The 27th Annual Distance Learning and Teaching Conference at Madison-Wisconsin this August was a diverse and varied programme attended by some 900 distance educators from all sectors, from K-12 to professional education. My contribution was a half-day DiAL-e Workshop with Kevin Burden (University of Hull) attended by some 24 people. The workshop went relatively well but also gave us an insight into a variety of cultural differences in such settings. I was able to learn from this and the 45 Minute Information Session on the SOLE model the following day definitely had a better 'buzz'. In addition I contributed to a new format this year, a 5+10 Videoshare session where participants had (supposedly!) produced a 5 minute video and then made themselves available to discuss it for 10 minutes.
All the sessions went well but the SOLE model and toolkit seemed to grab some serious interest and I will hope to have the opportunity to go back to the States and work with colleagues on learning design projects in the future.
The 45 minute 'Information Session' session on Thursday (4th August) at the 27th Annual Distance Education Conference at Madison-Wisconsin produced a tweet from @lookstein "simon atkinson shares his flexible model for student-owned learning engagement - very valuable (and entertaining!)" so at least one person was interested!
The session was attended by some 50-70 people on day two of the conference at the stunning Monona Terrace Convention Centre and consisted of an introduction, this was the first US outing for the SOLE work, to both the conceptual model and the Excel Toolkit. The session was run from this WordPress site using a Resources page (which will remain here for people to access) to contain images and extracts, as well as the latest Excel Workbook file.
The session began with an interesting insight for me of the spread and diversity of people in the room. Representing K-12, Universities, Military Educators and a range of 'outreach' organisations. People identified themselves as roughly 75% 'Faculty' but a large proportion also identifying themselves as ID or instructional designers. After describing the contextual basis for the model itself, there was a fascinating exchange around the language used in the model, "What is meant by 'Social' context?" in distance learning, "What do you take 'feedback' to mean without faculty engaged?". The session ended with a live demonstration of the SOLE toolkit as it currently being used by me to design modules for a Postgraduate Certificate.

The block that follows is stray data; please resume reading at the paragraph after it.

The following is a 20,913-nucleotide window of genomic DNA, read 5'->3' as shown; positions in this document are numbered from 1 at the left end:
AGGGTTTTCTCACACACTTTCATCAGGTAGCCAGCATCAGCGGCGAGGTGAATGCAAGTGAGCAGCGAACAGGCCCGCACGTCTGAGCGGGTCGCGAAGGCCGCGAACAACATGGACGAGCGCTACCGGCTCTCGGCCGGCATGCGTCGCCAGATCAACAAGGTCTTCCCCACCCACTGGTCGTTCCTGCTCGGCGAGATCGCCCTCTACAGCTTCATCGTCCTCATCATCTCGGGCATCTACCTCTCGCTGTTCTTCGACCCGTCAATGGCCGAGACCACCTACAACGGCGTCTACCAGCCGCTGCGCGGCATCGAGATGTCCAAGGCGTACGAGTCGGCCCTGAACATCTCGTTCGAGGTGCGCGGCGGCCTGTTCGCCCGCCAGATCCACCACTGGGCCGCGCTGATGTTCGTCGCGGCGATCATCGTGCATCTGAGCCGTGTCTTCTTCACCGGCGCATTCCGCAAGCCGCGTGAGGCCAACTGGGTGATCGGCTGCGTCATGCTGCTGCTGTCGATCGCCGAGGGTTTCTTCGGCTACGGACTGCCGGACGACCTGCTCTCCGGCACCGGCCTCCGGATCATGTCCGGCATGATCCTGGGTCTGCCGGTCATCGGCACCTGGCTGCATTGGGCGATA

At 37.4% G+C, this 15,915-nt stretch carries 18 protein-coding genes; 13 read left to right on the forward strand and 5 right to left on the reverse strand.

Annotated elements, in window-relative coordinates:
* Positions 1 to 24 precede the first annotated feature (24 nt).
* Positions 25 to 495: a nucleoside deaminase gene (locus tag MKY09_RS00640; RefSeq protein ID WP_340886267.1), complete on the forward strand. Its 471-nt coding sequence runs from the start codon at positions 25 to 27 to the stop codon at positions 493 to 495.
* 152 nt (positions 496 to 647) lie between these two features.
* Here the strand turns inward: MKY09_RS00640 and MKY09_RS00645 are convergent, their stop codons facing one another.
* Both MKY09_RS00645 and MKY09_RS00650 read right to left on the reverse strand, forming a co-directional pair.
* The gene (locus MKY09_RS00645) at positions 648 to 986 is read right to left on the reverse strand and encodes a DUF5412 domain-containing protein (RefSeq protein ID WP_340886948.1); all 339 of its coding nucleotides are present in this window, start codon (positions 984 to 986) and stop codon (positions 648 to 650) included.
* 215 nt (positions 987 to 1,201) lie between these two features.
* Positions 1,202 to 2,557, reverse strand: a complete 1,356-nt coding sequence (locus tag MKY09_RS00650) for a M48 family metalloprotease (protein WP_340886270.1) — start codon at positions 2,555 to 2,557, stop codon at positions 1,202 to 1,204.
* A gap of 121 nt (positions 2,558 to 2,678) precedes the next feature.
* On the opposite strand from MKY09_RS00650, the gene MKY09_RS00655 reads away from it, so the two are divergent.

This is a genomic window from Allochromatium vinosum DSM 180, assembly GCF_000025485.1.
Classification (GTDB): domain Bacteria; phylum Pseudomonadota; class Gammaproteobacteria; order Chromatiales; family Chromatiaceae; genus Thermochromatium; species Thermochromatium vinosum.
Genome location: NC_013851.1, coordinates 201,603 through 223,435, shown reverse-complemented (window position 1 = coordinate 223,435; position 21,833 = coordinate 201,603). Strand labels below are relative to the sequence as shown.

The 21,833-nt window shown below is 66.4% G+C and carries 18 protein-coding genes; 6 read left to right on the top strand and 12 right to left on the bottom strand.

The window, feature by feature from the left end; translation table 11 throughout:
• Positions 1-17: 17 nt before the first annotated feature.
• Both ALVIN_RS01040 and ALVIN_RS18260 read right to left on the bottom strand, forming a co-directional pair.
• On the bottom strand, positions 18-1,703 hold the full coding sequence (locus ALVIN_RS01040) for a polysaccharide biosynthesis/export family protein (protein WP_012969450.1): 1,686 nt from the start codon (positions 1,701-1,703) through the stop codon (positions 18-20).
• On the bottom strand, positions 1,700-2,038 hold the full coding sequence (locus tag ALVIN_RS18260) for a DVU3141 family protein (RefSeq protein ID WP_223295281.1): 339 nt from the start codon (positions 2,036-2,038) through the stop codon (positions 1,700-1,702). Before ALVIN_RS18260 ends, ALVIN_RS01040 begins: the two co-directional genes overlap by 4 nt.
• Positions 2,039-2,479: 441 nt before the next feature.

A very enjoyable session with some excellent in-session feedback and questions and some provocative questions along the way which is after all what the best conferences are made of.
24 colleagues from Distance Providers across the US, including form sectors with which we were less familiar such as Military Instructional Education, joined us for a DiAL-e workshop in Madison-Wisconsin. A half-day workshop on the first day of the 27th Annual Distance Education Conference in Madison-Wisconsin ( #dtl2011 ) provided us with an excellent opportunity to explain and explore the work progressed since 2006. In retrospect we might well have spent more time on the underlying theoretical frameworks and contextual issues which underpin the DiAl-e, but we were excited to discuss video in a broader digital context with a focus on distance education. We took the opportunity to discuss how digital video might be optimised in distance education contexts using Web 2.0 technologies. We discussed and demonstrated the opportunities for using video as the basis for asynchronous discussion using VoiceThread, (about which we have already written elsewhere), for using subtitling not only to translate but annotate and punctuate video using Universal Subtitles, and the opportunities for using embedded segments of existing YouTube clips with ChopTube. We ended with an insight into the role of emerging Semantic Video engines and the HTML5 format. The focus was very much on how teaching and learning can benefit from these emerging technologies. Details of the workshop are available here.
Just a few days before the 27th Annual Distance Education Conference in Madison-Wisconsin kicks off and final preparations for the workshop are underway. The conference tweet tag is #dtl2011 and we plan also to use #DialeUS for our session. We expecting at least 17-20 people which will make a very effective focus group to develop the work Kevin Burden and I have done over the last 5 years. We are very excited to be reconsidering the well-tried framework developed for video in a broader digital context with a focus on distance education. We always believed the model was adaptable to context and this is our opportunity to explore that notion with experienced and expert colleagues. Simon Atkinson (from Cambridge, MA!)
The programme has been releasded for the 27th Annual Distance Learning and Teaching Conference at Madison-Wisconsin this August. It looks like a really fascinating programme and I'm very excited to be part of it.
I'll be running a workshop with Kevin Burden on the DiAL-e and details will follow on that (www.dial-e.net) but on the SOLE model front I'm delighted to say that I have two sessions at Madison.
The Videoshare session, which I'll post here immediately afterwards, is V1 on Wednesday 3rd at 4:30.
there is also a 45 minute Information Session (which will be a fairly interactive workshop) on Thursday 4th from 2:15-3:00 and is designated I-22
It's a great looking programme, I'll just have to remember to turn up to my own session! There doesn't appear to be a conference hashtag# but Kevin and I will be using #dialeUS for our workshop and I intend using #SOLE2011 for my sessions.